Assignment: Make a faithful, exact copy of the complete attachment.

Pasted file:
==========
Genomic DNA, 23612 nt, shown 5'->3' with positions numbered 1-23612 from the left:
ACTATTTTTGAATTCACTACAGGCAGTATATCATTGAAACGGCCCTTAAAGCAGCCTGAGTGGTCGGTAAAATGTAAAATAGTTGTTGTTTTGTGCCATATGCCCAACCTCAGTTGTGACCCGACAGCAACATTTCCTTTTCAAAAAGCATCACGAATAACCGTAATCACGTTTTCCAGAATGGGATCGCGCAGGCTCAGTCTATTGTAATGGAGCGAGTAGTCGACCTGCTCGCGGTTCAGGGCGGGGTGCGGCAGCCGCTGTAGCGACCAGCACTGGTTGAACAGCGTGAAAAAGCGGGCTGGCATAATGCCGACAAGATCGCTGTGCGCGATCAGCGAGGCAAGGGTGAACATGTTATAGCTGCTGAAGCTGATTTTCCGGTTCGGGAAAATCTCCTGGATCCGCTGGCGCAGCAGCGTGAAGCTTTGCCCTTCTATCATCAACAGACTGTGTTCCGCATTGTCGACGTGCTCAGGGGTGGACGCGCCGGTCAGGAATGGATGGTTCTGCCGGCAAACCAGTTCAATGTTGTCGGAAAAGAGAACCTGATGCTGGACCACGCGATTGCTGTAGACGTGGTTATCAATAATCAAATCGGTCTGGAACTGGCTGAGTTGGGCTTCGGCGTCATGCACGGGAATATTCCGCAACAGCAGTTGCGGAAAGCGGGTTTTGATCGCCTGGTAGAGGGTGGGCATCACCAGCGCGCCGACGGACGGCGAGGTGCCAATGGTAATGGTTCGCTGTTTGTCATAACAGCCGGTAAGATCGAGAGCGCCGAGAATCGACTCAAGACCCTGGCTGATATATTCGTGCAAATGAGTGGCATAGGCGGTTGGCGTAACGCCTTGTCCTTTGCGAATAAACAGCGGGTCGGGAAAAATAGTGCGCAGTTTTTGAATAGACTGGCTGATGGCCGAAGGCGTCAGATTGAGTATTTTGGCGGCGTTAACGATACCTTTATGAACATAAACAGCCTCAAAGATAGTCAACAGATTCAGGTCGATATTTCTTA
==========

Genomic DNA, 23612 nt, shown 5'->3' with positions numbered 1-23612 from the left:
ACTATTTTTGAATTCACTACAGGCAGTATATCATTGAAACGGCCCTTAAAGCAGCCTGAGTGGTCGGTAAAATGTAAAATAGTTGTTGTTTTGTGCCATATGCCCAACCTCAGTTGTGACCCGACAGCAACATTTCCTTTTCAAAAAGCATCACGAATAACCGTAATCACGTTTTCCAGAATGGGATCGCGCAGGCTCAGTCTATTGTAATGGAGCGAGTAGTCGACCTGCTCGCGGTTCAGGGCGGGGTGCGGCAGCCGCTGTAGCGACCAGCACTGGTTGAACAGCGTGAAAAAGCGGGCTGGCATAATGCCGACAAGATCGCTGTGCGCGATCAGCGAGGCAAGGGTGAACATGTTATAGCTGCTGAAGCTGATTTTCCGGTTCGGGAAAATCTCCTGGATCCGCTGGCGCAGCAGCGTGAAGCTTTGCCCTTCTATCATCAACAGACTGTGTTCCGCATTGTCGACGTGCTCAGGGGTGGACGCGCCGGTCAGGAATGGATGGTTCTGCCGGCAAACCAGTTCAATGTTGTCGGAAAAGAGAACCTGATGCTGGACCACGCGATTGCTGTAGACGTGGTTATCAATAATCAAATCGGTCTGGAACTGGCTGAGTTGGGCTTCGGCGTCATGCACGGGAATATTCCGCAACAGCAGTTGCGGAAAGCGGGTTTTGATCGCCTGGTAGAGGGTGGGCATCACCAGCGCGCCGACGGACGGCGAGGTGCCAATGGTAATGGTTCGCTGTTTGTCATAACAGCCGGTAAGATCGAGAGCGCCGAGAATCGACTCAAGACCCTGGCTGATATATTCGTGCAAATGAGTGGCATAGGCGGTTGGCGTAACGCCTTGTCCTTTGCGAATAAACAGCGGGTCGGGAAAAATAGTGCGCAGTTTTTGAATAGACTGGCTGATGGCCGAAGGCGTCAGATTGAGTATTTTGGCGGCGTTAACGATACCTTTATGAACATAAACAGCCTCAAAGATAGTCAACAGATTCAGGTCGATATTTCTTA